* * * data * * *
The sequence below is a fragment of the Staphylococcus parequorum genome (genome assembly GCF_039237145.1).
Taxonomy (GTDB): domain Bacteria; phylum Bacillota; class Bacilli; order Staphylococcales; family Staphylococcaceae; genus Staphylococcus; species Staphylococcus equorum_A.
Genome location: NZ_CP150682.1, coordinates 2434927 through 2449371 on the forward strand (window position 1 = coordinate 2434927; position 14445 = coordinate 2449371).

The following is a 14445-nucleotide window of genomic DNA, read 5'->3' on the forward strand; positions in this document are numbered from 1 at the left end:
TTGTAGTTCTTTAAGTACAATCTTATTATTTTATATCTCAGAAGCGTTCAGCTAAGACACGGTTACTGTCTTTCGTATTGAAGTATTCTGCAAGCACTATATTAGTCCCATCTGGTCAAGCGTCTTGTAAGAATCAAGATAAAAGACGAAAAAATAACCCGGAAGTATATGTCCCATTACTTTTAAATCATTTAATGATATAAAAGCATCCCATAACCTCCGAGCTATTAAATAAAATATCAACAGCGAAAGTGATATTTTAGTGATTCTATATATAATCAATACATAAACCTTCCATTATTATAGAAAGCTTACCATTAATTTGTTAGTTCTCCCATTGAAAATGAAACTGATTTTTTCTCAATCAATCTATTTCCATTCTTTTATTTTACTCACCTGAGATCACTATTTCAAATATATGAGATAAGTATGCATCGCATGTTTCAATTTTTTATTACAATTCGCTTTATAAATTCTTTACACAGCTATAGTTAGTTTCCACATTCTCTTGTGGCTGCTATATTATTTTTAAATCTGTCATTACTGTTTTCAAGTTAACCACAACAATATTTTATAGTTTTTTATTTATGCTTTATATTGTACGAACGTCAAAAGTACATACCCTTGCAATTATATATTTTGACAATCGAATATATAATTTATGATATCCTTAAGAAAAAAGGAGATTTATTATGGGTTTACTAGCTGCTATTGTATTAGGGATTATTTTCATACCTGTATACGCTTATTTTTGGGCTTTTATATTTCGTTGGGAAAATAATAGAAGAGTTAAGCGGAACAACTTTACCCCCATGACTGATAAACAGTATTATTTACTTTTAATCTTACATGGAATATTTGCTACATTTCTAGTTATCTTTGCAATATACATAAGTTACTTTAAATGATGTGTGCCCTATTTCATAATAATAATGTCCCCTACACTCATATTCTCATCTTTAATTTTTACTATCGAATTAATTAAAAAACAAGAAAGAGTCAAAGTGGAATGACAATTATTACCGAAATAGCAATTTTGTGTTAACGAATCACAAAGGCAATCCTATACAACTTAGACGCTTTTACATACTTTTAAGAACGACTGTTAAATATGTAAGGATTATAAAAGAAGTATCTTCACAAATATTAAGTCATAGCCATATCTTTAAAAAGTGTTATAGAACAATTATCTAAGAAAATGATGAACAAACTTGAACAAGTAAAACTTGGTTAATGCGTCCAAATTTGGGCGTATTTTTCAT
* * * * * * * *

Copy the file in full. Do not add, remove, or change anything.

The sequence below is a fragment of the Staphylococcus parequorum genome (genome assembly GCF_039237145.1).
Taxonomy (GTDB): domain Bacteria; phylum Bacillota; class Bacilli; order Staphylococcales; family Staphylococcaceae; genus Staphylococcus; species Staphylococcus equorum_A.
Genome location: NZ_CP150682.1, coordinates 2434927 through 2449371 on the forward strand (window position 1 = coordinate 2434927; position 14445 = coordinate 2449371).

The following is a 14445-nucleotide window of genomic DNA, read 5'->3' on the forward strand; positions in this document are numbered from 1 at the left end:
TTGTAGTTCTTTAAGTACAATCTTATTATTTTATATCTCAGAAGCGTTCAGCTAAGACACGGTTACTGTCTTTCGTATTGAAGTATTCTGCAAGCACTATATTAGTCCCATCTGGTCAAGCGTCTTGTAAGAATCAAGATAAAAGACGAAAAAATAACCCGGAAGTATATGTCCCATTACTTTTAAATCATTTAATGATATAAAAGCATCCCATAACCTCCGAGCTATTAAATAAAATATCAACAGCGAAAGTGATATTTTAGTGATTCTATATATAATCAATACATAAACCTTCCATTATTATAGAAAGCTTACCATTAATTTGTTAGTTCTCCCATTGAAAATGAAACTGATTTTTTCTCAATCAATCTATTTCCATTCTTTTATTTTACTCACCTGAGATCACTATTTCAAATATATGAGATAAGTATGCATCGCATGTTTCAATTTTTTATTACAATTCGCTTTATAAATTCTTTACACAGCTATAGTTAGTTTCCACATTCTCTTGTGGCTGCTATATTATTTTTAAATCTGTCATTACTGTTTTCAAGTTAACCACAACAATATTTTATAGTTTTTTATTTATGCTTTATATTGTACGAACGTCAAAAGTACATACCCTTGCAATTATATATTTTGACAATCGAATATATAATTTATGATATCCTTAAGAAAAAAGGAGATTTATTATGGGTTTACTAGCTGCTATTGTATTAGGGATTATTTTCATACCTGTATACGCTTATTTTTGGGCTTTTATATTTCGTTGGGAAAATAATAGAAGAGTTAAGCGGAACAACTTTACCCCCATGACTGATAAACAGTATTATTTACTTTTAATCTTACATGGAATATTTGCTACATTTCTAGTTATCTTTGCAATATACATAAGTTACTTTAAATGATGTGTGCCCTATTTCATAATAATAATGTCCCCTACACTCATATTCTCATCTTTAATTTTTACTATCGAATTAATTAAAAAACAAGAAAGAGTCAAAGTGGAATGACAATTATTACCGAAATAGCAATTTTGTGTTAACGAATCACAAAGGCAATCCTATACAACTTAGACGCTTTTACATACTTTTAAGAACGACTGTTAAATATGTAAGGATTATAAAAGAAGTATCTTCACAAATATTAAGTCATAGCCATATCTTTAAAAAGTGTTATAGAACAATTATCTAAGAAAATGATGAACAAACTTGAACAAGTAAAACTTGGTTAATGCGTCCAAATTTGGGCGTATTTTTCAT